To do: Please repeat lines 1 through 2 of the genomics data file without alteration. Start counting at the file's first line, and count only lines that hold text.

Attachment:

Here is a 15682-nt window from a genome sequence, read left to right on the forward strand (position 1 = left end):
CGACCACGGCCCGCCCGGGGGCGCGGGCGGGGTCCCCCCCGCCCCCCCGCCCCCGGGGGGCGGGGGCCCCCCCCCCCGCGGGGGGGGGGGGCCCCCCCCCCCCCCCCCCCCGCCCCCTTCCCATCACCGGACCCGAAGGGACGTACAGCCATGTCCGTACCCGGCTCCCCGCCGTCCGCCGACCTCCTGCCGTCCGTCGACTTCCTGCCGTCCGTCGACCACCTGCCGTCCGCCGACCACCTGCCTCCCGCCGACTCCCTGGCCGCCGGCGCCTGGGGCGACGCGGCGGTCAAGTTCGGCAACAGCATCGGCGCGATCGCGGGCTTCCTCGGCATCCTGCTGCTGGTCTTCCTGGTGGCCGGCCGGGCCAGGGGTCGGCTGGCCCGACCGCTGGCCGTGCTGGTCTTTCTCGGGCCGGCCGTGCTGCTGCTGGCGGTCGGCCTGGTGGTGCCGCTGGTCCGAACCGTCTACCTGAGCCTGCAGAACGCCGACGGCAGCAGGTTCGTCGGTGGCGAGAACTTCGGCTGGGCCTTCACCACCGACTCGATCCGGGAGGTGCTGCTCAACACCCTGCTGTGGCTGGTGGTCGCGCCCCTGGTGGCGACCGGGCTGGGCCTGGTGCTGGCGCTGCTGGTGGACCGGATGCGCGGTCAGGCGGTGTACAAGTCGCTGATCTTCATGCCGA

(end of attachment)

Here is a 15682-nt window from a genome sequence, read left to right on the forward strand (position 1 = left end):
CGACCACGGCCCGCCCGGGGGCGCGGGCGGGGTCCCCCCCGCCCCCCCGCCCCCGGGGGGCGGGGGCCCCCCCCCCCGCGGGGGGGGGGGGCCCCCCCCCCCCCCCCCCCCGCCCCCTTCCCATCACCGGACCCGAAGGGACGTACAGCCATGTCCGTACCCGGCTCCCCGCCGTCCGCCGACCTCCTGCCGTCCGTCGACTTCCTGCCGTCCGTCGACCACCTGCCGTCCGCCGACCACCTGCCTCCCGCCGACTCCCTGGCCGCCGGCGCCTGGGGCGACGCGGCGGTCAAGTTCGGCAACAGCATCGGCGCGATCGCGGGCTTCCTCGGCATCCTGCTGCTGGTCTTCCTGGTGGCCGGCCGGGCCAGGGGTCGGCTGGCCCGACCGCTGGCCGTGCTGGTCTTTCTCGGGCCGGCCGTGCTGCTGCTGGCGGTCGGCCTGGTGGTGCCGCTGGTCCGAACCGTCTACCTGAGCCTGCAGAACGCCGACGGCAGCAGGTTCGTCGGTGGCGAGAACTTCGGCTGGGCCTTCACCACCGACTCGATCCGGGAGGTGCTGCTCAACACCCTGCTGTGGCTGGTGGTCGCGCCCCTGGTGGCGACCGGGCTGGGCCTGGTGCTGGCGCTGCTGGTGGACCGGATGCGCGGTCAGGCGGTGTACAAGTCGCTGATCTTCATGCCGA